You could say the University of Calgary has graduated with honours for its approach to work-life balance.

The university has been recognized for its work-life balance programs: it’s the first Canadian employer to receive the WorldatWork Alliance for Work-Life Progress Seal of Distinction. “The best way an employer can help employees navigate both home and work challenges will be to develop programs and initiatives that help address those dual impacts on the employee,” says Marcia Buchholz, the university’s associate vice-president of HR.

The University of Calgary’s employee population is aging, but it’s also attracting a much younger demographic. The challenge, says Buchholz, is retaining these employees. “Calgary has an active job market, and employees with transferable skills are often seduced by energy sector jobs when the market is hot.”

Read: The return on investment of EFAPs

Q&A

What else are you planning to improve employees’ health and wellness?

Mental health is critical: making sure that we’re aligned, that we have a strategy at the university and that we’ve got all of the supports in place. We’re looking at this from the employee and student perspective, so it will be a universitywide initiative.

The other area we’re looking at is health risk assessments. We had a demo of it, and we were really impressed. It is [an] additional cost, so I’m not sure it’s going to hit the radar this year.

We think this is going to be important for employees—to really understand what their current health profile looks like—and it also helps us an as employer. While this is confidential information, we get [aggregated] stats. Those help us understand what our greatest health risks are at the university so we can develop some targeted interventions, but it also puts the accountability for the employees’ health back into their hands. That’s really important—because we can’t ask them to do 40 pushups during their coffee break!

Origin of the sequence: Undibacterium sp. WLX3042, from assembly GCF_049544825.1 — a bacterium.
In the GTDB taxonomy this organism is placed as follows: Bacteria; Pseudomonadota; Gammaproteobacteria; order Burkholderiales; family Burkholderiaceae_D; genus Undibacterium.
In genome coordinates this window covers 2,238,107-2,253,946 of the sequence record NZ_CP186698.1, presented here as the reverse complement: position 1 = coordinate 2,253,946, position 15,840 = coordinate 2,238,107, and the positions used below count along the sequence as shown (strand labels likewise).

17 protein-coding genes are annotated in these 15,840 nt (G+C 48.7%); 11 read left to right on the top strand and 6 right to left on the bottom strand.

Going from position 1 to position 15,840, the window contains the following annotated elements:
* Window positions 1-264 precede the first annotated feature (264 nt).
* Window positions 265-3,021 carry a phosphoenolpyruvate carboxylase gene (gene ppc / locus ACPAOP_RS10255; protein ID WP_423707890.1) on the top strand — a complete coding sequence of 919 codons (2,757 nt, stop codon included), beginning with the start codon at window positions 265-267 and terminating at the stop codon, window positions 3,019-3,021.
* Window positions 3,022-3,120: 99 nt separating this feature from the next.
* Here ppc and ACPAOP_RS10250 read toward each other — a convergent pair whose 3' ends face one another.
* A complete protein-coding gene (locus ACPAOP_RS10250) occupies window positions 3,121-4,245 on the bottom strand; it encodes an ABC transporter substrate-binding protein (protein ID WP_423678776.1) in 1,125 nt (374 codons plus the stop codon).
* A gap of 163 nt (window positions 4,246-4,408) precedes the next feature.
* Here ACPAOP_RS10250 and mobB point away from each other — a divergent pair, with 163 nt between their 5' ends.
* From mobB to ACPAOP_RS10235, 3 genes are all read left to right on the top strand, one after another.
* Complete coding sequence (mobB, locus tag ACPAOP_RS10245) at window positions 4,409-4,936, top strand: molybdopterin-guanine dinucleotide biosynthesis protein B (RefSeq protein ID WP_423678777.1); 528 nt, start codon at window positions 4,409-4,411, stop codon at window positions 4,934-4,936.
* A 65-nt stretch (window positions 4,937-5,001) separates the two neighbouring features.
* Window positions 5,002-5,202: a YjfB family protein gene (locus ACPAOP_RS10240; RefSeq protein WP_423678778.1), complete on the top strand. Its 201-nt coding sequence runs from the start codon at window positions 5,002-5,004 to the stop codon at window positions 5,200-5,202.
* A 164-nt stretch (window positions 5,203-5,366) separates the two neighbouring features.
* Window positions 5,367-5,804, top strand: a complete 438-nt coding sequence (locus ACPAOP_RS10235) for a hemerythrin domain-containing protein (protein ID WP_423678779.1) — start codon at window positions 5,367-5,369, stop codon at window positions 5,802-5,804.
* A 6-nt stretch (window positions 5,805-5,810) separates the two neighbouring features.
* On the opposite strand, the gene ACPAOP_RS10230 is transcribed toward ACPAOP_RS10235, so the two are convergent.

Can you talk about introducing standing desks at the university?

My commute is almost an hour each way, and most of my day is sitting, so I do have a standing desk. And we are starting to introduce them, but it’s not an integrated program. Various faculties might have a standing desk, and there is one in HR. We’re really just experimenting with that right now, but we’ve had some great feedback. I do see that as something that’s going to become very prominent in the future.

One of the university’s most successful work-life balance initiatives is its employee and family assistance program. While the 49-year-old institution has always had an EFAP in one form or another, having it on-site brought concerns over privacy, says Buchholz.

Through programs and counselling, an EFAP can help employees with any number of issues — mental health, family-related and work-related — which can affect an employee at work. “When you consider the changing demographic and the competitive landscape in attracting top talent, organizations need to really encompass all aspects of the employee’s life, not just the workplace,” Buchholz adds.

Moving off-campus

As part of its vendor restructuring three years ago, the university moved to Ceridian’s LifeWorks EFAP — a 24-7 short-term counselling model for employees and their families.

LifeWorks operates through a 1-800 number. With LifeWorks EFAP, calls are triaged to ensure the employee is not a danger to herself or others, says Buchholz. The counsellor will then ask for more details and connect the employee with the appropriate local resource or service.

A short-term counselling model typically consists of four or five sessions, which is usually enough to get the employee back on track, notes Buchholz. Longer-term counselling can be arranged; however, those extra sessions aren’t covered under the EFAP benefit.